Workplace culture and trauma

Workplace culture and trauma

May 29, 20241 min read

OK, the first thing is to remember that most of us have a vocabulary problem: we use the word “trauma” to describe experiences that don’t fit the definition. When something so overwhelms us that our reaction is to think we might die, be badly injured, or lose our minds, that’s trauma.

Any negative experience that is lesser isn’t. It might be upsetting, annoying, vexing, off-putting, or a lot of other words--but it’s not trauma.

In the workplace, we’re always balancing the behavior we choose to rent our employer with the way we want to do things. We think we can do them better, or we don’t like the process, or we are trying to avoid something.

All the Gens have different ways of working with others. Want to reduce the risk of contributing to a toxic culture that evokes past hurts and present insults?

Try civility. Even if a little more formal, or maybe not the etiquette of your time, try it. Please, thank you, and paying others compliments helps bless the culture and reduce friction. They also “buffer” against the impact of past trauma and present troubles.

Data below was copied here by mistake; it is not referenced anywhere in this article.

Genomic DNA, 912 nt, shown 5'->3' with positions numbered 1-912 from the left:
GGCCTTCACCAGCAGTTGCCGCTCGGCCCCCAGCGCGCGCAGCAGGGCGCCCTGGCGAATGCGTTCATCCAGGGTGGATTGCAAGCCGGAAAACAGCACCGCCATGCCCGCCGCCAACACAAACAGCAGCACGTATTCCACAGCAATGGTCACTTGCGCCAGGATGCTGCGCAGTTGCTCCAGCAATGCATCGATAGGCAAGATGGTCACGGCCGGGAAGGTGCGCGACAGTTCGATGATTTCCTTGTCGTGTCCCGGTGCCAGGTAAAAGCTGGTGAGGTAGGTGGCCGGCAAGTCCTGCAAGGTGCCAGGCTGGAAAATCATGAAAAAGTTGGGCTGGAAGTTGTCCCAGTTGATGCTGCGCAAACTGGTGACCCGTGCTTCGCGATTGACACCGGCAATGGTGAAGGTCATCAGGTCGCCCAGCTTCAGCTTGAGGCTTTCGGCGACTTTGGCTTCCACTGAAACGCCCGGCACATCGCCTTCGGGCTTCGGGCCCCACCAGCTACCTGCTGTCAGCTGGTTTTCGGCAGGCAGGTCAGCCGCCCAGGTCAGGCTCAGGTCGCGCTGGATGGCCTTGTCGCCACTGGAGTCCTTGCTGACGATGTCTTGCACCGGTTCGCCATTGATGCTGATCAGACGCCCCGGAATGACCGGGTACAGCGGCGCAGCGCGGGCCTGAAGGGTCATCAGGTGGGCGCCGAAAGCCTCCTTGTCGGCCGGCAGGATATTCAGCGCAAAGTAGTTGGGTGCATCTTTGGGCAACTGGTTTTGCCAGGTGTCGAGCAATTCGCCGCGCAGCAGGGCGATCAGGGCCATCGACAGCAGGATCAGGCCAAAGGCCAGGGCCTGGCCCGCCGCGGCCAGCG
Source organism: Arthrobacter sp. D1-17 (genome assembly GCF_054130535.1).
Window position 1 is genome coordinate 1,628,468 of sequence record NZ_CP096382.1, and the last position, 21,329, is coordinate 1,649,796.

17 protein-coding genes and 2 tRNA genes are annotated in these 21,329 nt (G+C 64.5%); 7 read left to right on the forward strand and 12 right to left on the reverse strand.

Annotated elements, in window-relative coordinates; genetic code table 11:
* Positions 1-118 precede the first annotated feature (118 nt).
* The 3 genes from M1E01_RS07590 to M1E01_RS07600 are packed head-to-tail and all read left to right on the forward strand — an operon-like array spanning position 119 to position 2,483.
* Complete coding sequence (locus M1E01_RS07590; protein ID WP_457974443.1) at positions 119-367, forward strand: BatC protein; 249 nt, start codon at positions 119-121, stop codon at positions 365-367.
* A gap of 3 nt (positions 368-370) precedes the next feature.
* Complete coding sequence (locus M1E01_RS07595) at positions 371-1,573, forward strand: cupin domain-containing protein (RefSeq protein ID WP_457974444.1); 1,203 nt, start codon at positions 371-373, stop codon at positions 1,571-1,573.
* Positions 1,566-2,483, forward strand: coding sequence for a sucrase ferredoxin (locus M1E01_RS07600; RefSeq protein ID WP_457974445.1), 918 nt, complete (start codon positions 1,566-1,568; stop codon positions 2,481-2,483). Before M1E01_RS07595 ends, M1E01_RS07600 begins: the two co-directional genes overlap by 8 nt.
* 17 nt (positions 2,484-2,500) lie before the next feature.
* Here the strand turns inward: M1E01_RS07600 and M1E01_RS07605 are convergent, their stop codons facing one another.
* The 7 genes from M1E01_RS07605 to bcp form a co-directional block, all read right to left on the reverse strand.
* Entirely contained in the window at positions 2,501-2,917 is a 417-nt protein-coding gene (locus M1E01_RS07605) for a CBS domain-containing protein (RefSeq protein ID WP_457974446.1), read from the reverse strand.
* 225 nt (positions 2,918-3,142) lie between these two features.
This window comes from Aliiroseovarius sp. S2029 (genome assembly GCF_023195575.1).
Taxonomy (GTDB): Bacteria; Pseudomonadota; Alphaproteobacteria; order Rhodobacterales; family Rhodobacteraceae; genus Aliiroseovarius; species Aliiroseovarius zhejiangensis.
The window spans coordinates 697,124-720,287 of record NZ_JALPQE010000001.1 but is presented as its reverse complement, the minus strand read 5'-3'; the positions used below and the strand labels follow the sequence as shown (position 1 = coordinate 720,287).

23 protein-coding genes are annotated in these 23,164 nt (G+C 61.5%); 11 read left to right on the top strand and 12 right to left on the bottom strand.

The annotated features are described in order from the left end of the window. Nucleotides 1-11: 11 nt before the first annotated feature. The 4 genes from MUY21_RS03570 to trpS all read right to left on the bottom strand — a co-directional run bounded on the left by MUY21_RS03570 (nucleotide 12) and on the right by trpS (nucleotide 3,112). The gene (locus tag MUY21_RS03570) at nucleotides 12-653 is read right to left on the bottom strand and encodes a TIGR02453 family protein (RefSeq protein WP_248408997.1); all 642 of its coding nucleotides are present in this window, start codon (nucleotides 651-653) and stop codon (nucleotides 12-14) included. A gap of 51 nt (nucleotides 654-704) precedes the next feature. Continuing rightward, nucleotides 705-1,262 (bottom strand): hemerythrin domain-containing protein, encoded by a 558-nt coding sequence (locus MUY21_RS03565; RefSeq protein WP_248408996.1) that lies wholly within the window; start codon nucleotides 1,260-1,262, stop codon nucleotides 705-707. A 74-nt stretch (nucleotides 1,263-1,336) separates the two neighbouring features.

the trauma informed academyelizabeth powertraumaresiliencechangeworkplace civilityworking togethertreat people better
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Elizabeth Power

Elizabeth Power, M. Ed., CEO of EPower & Associates, Inc. , is a sought-after speaker, facilitator, and consultant. EPower & Associates is the parent organization for The Trauma Informed Academy(r). "All we do is help people with change, resilience and self-care, and learning to live trauma responsively. And everything is done from the trauma-informed perspective," she says. "Even courses directly about working with trauma are about change."

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